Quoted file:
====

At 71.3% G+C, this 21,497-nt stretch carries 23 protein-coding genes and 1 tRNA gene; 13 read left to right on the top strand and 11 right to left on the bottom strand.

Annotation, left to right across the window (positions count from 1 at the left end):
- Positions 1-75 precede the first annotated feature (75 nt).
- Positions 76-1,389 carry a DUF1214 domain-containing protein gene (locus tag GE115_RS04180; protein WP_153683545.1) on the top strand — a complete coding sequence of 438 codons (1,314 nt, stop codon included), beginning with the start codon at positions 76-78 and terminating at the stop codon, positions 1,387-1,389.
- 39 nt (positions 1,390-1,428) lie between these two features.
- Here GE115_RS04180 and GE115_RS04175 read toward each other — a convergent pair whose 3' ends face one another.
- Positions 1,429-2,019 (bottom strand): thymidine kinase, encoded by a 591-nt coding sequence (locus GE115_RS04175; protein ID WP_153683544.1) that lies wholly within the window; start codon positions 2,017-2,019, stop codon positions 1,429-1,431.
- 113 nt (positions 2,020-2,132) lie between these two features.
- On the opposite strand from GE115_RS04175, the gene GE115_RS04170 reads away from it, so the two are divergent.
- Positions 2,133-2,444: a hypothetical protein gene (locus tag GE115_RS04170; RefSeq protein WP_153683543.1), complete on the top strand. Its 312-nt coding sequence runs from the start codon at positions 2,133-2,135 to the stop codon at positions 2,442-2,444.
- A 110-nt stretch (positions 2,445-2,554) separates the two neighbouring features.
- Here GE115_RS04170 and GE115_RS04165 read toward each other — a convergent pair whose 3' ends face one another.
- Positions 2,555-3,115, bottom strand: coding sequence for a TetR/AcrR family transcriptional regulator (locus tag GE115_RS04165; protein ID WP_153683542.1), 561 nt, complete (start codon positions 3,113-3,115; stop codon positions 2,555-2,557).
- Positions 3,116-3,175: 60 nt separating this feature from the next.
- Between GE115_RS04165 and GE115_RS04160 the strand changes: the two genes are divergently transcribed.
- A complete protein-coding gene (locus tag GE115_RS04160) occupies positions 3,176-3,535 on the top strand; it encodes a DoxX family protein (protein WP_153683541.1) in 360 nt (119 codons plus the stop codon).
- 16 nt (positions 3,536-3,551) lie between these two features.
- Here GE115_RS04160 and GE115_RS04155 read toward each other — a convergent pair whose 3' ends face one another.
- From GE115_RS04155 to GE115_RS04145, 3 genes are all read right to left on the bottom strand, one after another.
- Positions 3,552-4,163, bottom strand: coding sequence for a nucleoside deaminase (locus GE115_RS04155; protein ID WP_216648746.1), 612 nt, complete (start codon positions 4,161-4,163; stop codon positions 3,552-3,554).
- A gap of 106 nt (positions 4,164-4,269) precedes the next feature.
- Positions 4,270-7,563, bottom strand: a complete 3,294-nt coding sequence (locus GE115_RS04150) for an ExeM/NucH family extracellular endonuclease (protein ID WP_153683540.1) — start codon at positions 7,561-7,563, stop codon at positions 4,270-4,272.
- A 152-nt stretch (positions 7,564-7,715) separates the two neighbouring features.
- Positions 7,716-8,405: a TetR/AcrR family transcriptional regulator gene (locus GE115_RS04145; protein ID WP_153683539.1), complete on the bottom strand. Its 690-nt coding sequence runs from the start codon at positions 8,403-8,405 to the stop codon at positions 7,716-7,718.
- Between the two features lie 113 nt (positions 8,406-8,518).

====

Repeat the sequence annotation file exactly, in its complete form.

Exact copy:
At 71.3% G+C, this 21,497-nt stretch carries 23 protein-coding genes and 1 tRNA gene; 13 read left to right on the top strand and 11 right to left on the bottom strand.

Annotation, left to right across the window (positions count from 1 at the left end):
- Positions 1-75 precede the first annotated feature (75 nt).
- Positions 76-1,389 carry a DUF1214 domain-containing protein gene (locus tag GE115_RS04180; protein WP_153683545.1) on the top strand — a complete coding sequence of 438 codons (1,314 nt, stop codon included), beginning with the start codon at positions 76-78 and terminating at the stop codon, positions 1,387-1,389.
- 39 nt (positions 1,390-1,428) lie between these two features.
- Here GE115_RS04180 and GE115_RS04175 read toward each other — a convergent pair whose 3' ends face one another.
- Positions 1,429-2,019 (bottom strand): thymidine kinase, encoded by a 591-nt coding sequence (locus GE115_RS04175; protein ID WP_153683544.1) that lies wholly within the window; start codon positions 2,017-2,019, stop codon positions 1,429-1,431.
- 113 nt (positions 2,020-2,132) lie between these two features.
- On the opposite strand from GE115_RS04175, the gene GE115_RS04170 reads away from it, so the two are divergent.
- Positions 2,133-2,444: a hypothetical protein gene (locus tag GE115_RS04170; RefSeq protein WP_153683543.1), complete on the top strand. Its 312-nt coding sequence runs from the start codon at positions 2,133-2,135 to the stop codon at positions 2,442-2,444.
- A 110-nt stretch (positions 2,445-2,554) separates the two neighbouring features.
- Here GE115_RS04170 and GE115_RS04165 read toward each other — a convergent pair whose 3' ends face one another.
- Positions 2,555-3,115, bottom strand: coding sequence for a TetR/AcrR family transcriptional regulator (locus tag GE115_RS04165; protein ID WP_153683542.1), 561 nt, complete (start codon positions 3,113-3,115; stop codon positions 2,555-2,557).
- Positions 3,116-3,175: 60 nt separating this feature from the next.
- Between GE115_RS04165 and GE115_RS04160 the strand changes: the two genes are divergently transcribed.
- A complete protein-coding gene (locus tag GE115_RS04160) occupies positions 3,176-3,535 on the top strand; it encodes a DoxX family protein (protein WP_153683541.1) in 360 nt (119 codons plus the stop codon).
- 16 nt (positions 3,536-3,551) lie between these two features.
- Here GE115_RS04160 and GE115_RS04155 read toward each other — a convergent pair whose 3' ends face one another.
- From GE115_RS04155 to GE115_RS04145, 3 genes are all read right to left on the bottom strand, one after another.
- Positions 3,552-4,163, bottom strand: coding sequence for a nucleoside deaminase (locus GE115_RS04155; protein ID WP_216648746.1), 612 nt, complete (start codon positions 4,161-4,163; stop codon positions 3,552-3,554).
- A gap of 106 nt (positions 4,164-4,269) precedes the next feature.
- Positions 4,270-7,563, bottom strand: a complete 3,294-nt coding sequence (locus GE115_RS04150) for an ExeM/NucH family extracellular endonuclease (protein ID WP_153683540.1) — start codon at positions 7,561-7,563, stop codon at positions 4,270-4,272.
- A 152-nt stretch (positions 7,564-7,715) separates the two neighbouring features.
- Positions 7,716-8,405: a TetR/AcrR family transcriptional regulator gene (locus GE115_RS04145; protein ID WP_153683539.1), complete on the bottom strand. Its 690-nt coding sequence runs from the start codon at positions 8,403-8,405 to the stop codon at positions 7,716-7,718.
- Between the two features lie 113 nt (positions 8,406-8,518).